It looks like investors aren’t the only ones worried about China’s weakening economic growth! Although quarterly economic growth of 8.9% ain’t half bad for most major economies, that number just isn’t good enough for China.
Fortunately, the Chinese government isn’t taking its sputtering economic growth in stride. In fact, it wants to boost confidence in the domestic market so much that it has even loosened up on its policies that limit foreigners from buying Chinese assets!
Last December, the China Securities Regulatory Commission (CSRC) granted 14 foreign investors Qualified Foreign Institutional Investors (QFII) licenses. For those who don’t know yet, institutions with QFII licenses are the only foreign entities allowed to buy or sell yuan-denominated securities or invest in Chinese equity markets.
This is all part of the Chinese government’s elaborate plan to help the integration of a more liberalized yuan. As we all know, the yuan trades within a tight band versus the U.S. dollar, as the government doesn’t allow it to appreciate (or depreciate) too quickly.
By opening up its capital markets, the Chinese government is slowly loosening its control, allowing for the development of a “free” market. Since starting the program in 2002, there are now 135 entities with QFII licenses, with 29 of them approved in 2011. Apparently, 15 of those 29 were approved in the first 11 months of 2011.
China has also recently approved an additional 950 million USD worth of quotas to seven new QFII firms and three existing ones. This brought the total amount of foreign funds that are allowed to be invested in China’s domestic markets to 21.64 billion USD. Not too shabby eh?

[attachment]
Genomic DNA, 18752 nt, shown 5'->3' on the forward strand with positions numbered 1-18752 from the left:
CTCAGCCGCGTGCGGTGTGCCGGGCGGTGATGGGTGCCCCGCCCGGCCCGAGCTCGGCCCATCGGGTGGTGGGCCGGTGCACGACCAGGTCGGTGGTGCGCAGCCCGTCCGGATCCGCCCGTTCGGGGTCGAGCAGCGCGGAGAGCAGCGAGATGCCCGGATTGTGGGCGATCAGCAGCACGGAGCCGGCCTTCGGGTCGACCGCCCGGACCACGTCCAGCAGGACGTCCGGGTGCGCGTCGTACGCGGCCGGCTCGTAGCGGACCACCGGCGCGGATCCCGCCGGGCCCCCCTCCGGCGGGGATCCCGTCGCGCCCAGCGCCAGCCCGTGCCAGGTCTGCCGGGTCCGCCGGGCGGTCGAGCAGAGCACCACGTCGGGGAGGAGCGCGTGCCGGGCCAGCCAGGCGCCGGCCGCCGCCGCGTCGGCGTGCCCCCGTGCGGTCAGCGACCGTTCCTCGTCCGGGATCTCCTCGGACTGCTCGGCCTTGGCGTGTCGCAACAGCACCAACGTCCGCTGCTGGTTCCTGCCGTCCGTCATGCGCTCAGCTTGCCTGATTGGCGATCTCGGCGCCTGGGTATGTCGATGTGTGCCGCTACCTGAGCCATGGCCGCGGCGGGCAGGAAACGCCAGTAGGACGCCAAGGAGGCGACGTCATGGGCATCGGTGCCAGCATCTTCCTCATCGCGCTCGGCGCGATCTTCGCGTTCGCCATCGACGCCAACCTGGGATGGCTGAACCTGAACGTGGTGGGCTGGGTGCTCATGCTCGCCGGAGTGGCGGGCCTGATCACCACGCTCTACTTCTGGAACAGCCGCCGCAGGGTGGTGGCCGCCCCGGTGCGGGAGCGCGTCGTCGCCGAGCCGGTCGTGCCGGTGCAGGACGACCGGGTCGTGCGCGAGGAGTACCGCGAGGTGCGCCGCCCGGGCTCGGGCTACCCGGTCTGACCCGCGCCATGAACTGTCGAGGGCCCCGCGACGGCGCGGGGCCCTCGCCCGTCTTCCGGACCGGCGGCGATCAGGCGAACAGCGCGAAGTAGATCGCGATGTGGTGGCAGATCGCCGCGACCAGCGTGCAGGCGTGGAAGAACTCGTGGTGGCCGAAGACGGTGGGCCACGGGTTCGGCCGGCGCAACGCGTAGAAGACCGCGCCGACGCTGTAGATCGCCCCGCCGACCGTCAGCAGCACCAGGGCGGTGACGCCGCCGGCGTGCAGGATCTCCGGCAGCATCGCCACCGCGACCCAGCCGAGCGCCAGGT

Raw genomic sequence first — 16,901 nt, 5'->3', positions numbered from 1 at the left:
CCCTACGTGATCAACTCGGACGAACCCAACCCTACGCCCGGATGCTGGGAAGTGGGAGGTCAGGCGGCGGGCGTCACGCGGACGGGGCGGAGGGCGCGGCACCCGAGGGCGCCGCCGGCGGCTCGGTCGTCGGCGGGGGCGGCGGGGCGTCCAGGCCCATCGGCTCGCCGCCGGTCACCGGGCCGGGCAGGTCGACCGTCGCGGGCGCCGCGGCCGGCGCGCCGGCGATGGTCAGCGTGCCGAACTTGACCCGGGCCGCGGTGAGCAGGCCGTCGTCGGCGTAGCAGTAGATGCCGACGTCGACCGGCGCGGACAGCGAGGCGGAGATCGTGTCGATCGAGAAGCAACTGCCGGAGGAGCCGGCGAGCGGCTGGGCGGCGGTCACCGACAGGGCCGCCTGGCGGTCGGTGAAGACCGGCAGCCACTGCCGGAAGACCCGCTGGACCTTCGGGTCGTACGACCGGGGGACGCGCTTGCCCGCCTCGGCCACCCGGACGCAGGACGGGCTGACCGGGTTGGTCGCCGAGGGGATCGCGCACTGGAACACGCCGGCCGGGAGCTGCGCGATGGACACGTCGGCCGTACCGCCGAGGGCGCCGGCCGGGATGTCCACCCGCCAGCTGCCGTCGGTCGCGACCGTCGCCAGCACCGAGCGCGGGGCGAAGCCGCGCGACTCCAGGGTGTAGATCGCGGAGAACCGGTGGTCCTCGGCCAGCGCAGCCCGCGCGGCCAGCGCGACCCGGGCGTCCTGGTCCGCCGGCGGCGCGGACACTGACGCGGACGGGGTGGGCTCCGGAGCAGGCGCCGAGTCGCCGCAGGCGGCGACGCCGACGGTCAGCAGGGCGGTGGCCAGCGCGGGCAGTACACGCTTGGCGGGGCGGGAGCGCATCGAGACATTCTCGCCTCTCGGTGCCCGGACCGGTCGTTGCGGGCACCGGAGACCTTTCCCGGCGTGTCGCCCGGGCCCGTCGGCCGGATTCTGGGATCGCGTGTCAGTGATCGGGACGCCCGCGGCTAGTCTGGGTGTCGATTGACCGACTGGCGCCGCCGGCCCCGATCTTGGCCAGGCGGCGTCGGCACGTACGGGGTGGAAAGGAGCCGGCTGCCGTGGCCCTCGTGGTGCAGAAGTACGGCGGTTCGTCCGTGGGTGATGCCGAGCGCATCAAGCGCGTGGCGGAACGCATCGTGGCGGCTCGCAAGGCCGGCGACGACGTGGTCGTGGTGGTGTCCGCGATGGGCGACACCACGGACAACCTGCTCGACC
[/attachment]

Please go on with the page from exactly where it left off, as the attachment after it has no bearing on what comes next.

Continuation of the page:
Now before you rush over to the bank and dump all your cash in the Chinese markets, you have to keep in mind that there are still many restrictions to the types of investments that QFII firms can make.
First, the maximum that each QFII program can invest is 20 billion yuan. Out of this amount, at least 80% (16 billion yuan) must be invested in fixed-income securities. The remaining 20% can then be invested in stocks and equity funds.
The reason for the cap is most likely to prevent the formation of a bubble that can occur following the inflow of excessive amounts of capital into a market.
Secondly, don’t expect the Chinese government to suddenly open their markets. We can expect this to be a long and drawn-out process, with the government taking its sweet time in handing out licenses. Word on the street is that a QFII firm must wait several months before it is finally approved to make investments in China.
For now, we should look at China’s recent moves as a symbol of its intention to move towards integrating its markets (and the yuan) into the global economy rather than an actual strategy for capital injection. I’m sure it’ll be interesting to see how soon the next approvals of QFII will be.
In any case, it’ll be interesting to see if this all does open up the yuan more for free trading and the potentially big impact it would have on the currency markets!